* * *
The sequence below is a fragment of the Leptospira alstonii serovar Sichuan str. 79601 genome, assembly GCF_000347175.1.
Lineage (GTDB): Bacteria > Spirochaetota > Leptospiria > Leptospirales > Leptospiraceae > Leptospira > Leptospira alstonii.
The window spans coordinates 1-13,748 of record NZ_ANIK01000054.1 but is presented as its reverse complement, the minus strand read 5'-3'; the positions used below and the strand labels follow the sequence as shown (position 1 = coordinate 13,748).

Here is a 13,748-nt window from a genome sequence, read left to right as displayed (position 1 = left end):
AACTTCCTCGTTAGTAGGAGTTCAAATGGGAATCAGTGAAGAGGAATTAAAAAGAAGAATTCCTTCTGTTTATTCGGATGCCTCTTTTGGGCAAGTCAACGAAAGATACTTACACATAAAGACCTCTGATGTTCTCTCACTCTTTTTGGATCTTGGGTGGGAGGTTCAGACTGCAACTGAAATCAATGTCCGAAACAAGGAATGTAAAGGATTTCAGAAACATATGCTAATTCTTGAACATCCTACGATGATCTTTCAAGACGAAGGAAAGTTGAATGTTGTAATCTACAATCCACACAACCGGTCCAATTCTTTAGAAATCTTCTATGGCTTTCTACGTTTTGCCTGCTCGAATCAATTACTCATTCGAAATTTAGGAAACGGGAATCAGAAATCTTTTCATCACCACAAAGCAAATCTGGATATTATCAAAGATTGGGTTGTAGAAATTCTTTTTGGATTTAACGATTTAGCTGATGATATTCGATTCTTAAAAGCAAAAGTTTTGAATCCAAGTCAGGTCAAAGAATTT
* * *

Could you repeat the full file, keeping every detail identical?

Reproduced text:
The sequence below is a fragment of the Leptospira alstonii serovar Sichuan str. 79601 genome, assembly GCF_000347175.1.
Lineage (GTDB): Bacteria > Spirochaetota > Leptospiria > Leptospirales > Leptospiraceae > Leptospira > Leptospira alstonii.
The window spans coordinates 1-13,748 of record NZ_ANIK01000054.1 but is presented as its reverse complement, the minus strand read 5'-3'; the positions used below and the strand labels follow the sequence as shown (position 1 = coordinate 13,748).

Here is a 13,748-nt window from a genome sequence, read left to right as displayed (position 1 = left end):
AACTTCCTCGTTAGTAGGAGTTCAAATGGGAATCAGTGAAGAGGAATTAAAAAGAAGAATTCCTTCTGTTTATTCGGATGCCTCTTTTGGGCAAGTCAACGAAAGATACTTACACATAAAGACCTCTGATGTTCTCTCACTCTTTTTGGATCTTGGGTGGGAGGTTCAGACTGCAACTGAAATCAATGTCCGAAACAAGGAATGTAAAGGATTTCAGAAACATATGCTAATTCTTGAACATCCTACGATGATCTTTCAAGACGAAGGAAAGTTGAATGTTGTAATCTACAATCCACACAACCGGTCCAATTCTTTAGAAATCTTCTATGGCTTTCTACGTTTTGCCTGCTCGAATCAATTACTCATTCGAAATTTAGGAAACGGGAATCAGAAATCTTTTCATCACCACAAAGCAAATCTGGATATTATCAAAGATTGGGTTGTAGAAATTCTTTTTGGATTTAACGATTTAGCTGATGATATTCGATTCTTAAAAGCAAAAGTTTTGAATCCAAGTCAGGTCAAAGAATTT